Somewhere along the line, we all make two choices. The first is to decide whether some perceptions of a transcendent God are closer to the truth than others or not. Perhaps, you might propose, all notions of the transcendent are equally far from an astoundingly incomprehensible truth. In that case you could indeed say that all religions lead to God or are equally mistaken about God. The other viable possibility is this: no matter how astoundingly incomprehensible the truth, some notions represent a more accurate perception than others. I live by this latter option, because it seems to me that the minute you grant any notion of truth at all, it follows as a matter of human dignity that we ought to pursue this truth as ardently as we can. Perhaps we will stumble; perhaps we are limited in our perceptions; but we ought to try. After all, we live by various notions of truth whether we attend to them or not; better therefore to attend. If this makes sense, then the questions that follow are the most difficult yet: Which beliefs come the closest to the truth? How do we weigh different beliefs against one another?

Ladders and Leaps

When C. S. Lewis wrote Mere Christianity in the middle of the last century, he made his argument for the Christian faith as the best account of the truth by beginning with universal moral law and reasoning his way from there, with ingenious congeniality, to Christian doctrine. The only drawback of this strategy today is that reason has since suffered some bruising blows. We have lost confidence in reason as the all-in-one tool of truth. Excessive optimism that reason, science, technology, and capitalism could at last solve humanity's age-old problems was exploded by the great wars and other moral disasters of the twentieth century. Reason, we have had to concede, is neither the social savior nor the ultimate arbiter that the West has believed it to be. And only rarely has reason been the path to religious faith.

Reason must be satisfied, nevertheless, in order for faith to endure. As the medieval European allegorists might put it, Reason is a beautiful and imperious figure. She wears a crown. One of the last century's greatest philosophers, Alvin Plantinga, who has taught for many years at the University of Notre Dame, has spent much of his career thinking and writing about knowledge and belief. In his recent works, he demonstrates with utmost philosophical rigor that belief in God is rationally warranted: that it is as "properly basic" to believe in God as it is to believe that other minds exist, that we can remember events, or that our senses can provide reliable information under the right circumstances. He has provided such a convincing case for the rationality of theism in general and Christianity in particular that even his secular colleagues have had to relinquish the "knockout punch of the sheerly logical objection" to belief.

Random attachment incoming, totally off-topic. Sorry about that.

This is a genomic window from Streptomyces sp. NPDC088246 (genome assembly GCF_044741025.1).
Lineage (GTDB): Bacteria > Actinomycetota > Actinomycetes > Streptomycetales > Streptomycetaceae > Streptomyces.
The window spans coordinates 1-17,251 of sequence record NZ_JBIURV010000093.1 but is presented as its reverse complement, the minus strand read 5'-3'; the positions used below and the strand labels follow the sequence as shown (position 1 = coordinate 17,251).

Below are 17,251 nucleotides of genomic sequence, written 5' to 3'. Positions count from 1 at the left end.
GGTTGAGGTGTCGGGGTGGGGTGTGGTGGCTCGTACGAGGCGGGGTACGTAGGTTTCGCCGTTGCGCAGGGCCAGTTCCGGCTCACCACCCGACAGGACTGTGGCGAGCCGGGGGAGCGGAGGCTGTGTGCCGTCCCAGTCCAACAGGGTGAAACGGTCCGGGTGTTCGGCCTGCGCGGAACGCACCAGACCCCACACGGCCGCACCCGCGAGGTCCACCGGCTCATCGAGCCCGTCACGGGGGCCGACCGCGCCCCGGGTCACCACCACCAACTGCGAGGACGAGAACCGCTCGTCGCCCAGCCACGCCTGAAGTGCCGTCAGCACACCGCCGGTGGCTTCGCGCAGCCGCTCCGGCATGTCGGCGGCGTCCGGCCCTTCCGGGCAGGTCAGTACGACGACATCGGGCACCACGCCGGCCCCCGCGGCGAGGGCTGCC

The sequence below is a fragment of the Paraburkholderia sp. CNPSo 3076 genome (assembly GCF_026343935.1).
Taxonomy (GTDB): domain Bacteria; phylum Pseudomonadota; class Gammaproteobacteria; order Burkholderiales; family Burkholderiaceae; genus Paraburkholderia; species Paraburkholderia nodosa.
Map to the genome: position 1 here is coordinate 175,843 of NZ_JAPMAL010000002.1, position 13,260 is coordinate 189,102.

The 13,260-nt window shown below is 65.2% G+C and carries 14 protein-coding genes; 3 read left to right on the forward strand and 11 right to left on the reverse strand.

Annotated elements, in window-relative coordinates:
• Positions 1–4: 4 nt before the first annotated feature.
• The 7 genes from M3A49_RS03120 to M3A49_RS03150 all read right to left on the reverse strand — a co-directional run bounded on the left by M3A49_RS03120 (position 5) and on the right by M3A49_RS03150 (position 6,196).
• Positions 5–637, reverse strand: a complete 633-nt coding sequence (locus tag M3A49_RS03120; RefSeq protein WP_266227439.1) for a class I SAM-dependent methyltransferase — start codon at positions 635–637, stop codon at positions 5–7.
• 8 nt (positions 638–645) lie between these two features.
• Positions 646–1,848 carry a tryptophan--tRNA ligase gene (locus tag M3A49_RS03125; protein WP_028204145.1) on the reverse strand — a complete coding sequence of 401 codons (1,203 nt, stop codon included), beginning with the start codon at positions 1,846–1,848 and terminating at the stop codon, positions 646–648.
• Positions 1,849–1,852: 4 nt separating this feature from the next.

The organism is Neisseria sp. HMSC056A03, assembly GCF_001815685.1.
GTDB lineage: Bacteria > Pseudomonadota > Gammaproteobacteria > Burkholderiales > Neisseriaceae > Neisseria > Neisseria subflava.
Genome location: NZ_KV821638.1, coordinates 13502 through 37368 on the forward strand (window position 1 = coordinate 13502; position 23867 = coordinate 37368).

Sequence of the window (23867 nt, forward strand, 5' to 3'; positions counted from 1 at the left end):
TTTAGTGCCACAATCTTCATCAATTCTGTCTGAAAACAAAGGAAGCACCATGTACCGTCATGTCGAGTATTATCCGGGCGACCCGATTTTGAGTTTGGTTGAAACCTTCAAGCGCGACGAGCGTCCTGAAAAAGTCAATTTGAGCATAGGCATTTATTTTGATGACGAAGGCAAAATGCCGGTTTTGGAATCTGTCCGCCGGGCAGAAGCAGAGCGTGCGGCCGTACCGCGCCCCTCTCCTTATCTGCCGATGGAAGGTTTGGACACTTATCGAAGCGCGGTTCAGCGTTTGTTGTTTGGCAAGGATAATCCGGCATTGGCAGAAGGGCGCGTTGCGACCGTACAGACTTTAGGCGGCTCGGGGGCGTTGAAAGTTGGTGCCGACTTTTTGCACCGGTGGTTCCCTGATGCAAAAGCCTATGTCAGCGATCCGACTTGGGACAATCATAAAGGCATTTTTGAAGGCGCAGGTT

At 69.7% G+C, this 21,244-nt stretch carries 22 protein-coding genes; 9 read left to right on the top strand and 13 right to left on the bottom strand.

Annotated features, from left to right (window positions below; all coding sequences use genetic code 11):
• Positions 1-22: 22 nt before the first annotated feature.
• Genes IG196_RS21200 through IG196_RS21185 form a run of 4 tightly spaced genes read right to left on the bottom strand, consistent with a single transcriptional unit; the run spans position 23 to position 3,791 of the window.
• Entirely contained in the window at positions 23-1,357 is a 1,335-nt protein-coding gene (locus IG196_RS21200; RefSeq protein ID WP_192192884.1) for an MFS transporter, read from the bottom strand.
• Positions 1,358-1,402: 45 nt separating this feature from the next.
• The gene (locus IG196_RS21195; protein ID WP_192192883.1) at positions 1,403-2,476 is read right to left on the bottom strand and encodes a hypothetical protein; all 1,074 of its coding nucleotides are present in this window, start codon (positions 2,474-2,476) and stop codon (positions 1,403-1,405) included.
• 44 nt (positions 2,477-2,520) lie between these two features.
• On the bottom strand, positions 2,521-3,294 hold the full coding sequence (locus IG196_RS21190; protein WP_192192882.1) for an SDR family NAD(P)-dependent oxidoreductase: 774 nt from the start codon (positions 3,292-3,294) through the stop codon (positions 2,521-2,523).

Still, although rationality can be compatible with belief in a God, rational structures do not typically get a person from no faith to faith, like a ladder. One gets to this kind of belief through other means. As the philosopher Soren Kierkegaard pointed out, one reaches faith by a leap. For some it is a little hop, and for some it is a gigantic death-defying half-flight. For some a leap is not the right metaphor at all, and faith feels more like a repeated turning or stepping or even just a leaning. But something other than reason nudges a person in that faith direction. One great advantage, then, in our coming to terms with transcendent reality these days is that reason is less of an obsession. We are more ready to give equal or even superior weight to particular experience over complex latticeworks of reason.